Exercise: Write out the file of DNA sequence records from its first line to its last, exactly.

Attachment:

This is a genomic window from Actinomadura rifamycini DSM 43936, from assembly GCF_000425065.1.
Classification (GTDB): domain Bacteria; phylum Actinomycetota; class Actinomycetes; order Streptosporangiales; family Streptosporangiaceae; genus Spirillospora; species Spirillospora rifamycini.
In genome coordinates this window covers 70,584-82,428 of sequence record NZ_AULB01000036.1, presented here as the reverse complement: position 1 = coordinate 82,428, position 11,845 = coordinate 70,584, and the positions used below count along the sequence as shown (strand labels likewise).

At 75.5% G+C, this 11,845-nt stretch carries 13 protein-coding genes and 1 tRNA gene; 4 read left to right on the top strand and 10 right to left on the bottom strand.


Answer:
This is a genomic window from Actinomadura rifamycini DSM 43936, from assembly GCF_000425065.1.
Classification (GTDB): domain Bacteria; phylum Actinomycetota; class Actinomycetes; order Streptosporangiales; family Streptosporangiaceae; genus Spirillospora; species Spirillospora rifamycini.
In genome coordinates this window covers 70,584-82,428 of sequence record NZ_AULB01000036.1, presented here as the reverse complement: position 1 = coordinate 82,428, position 11,845 = coordinate 70,584, and the positions used below count along the sequence as shown (strand labels likewise).

At 75.5% G+C, this 11,845-nt stretch carries 13 protein-coding genes and 1 tRNA gene; 4 read left to right on the top strand and 10 right to left on the bottom strand.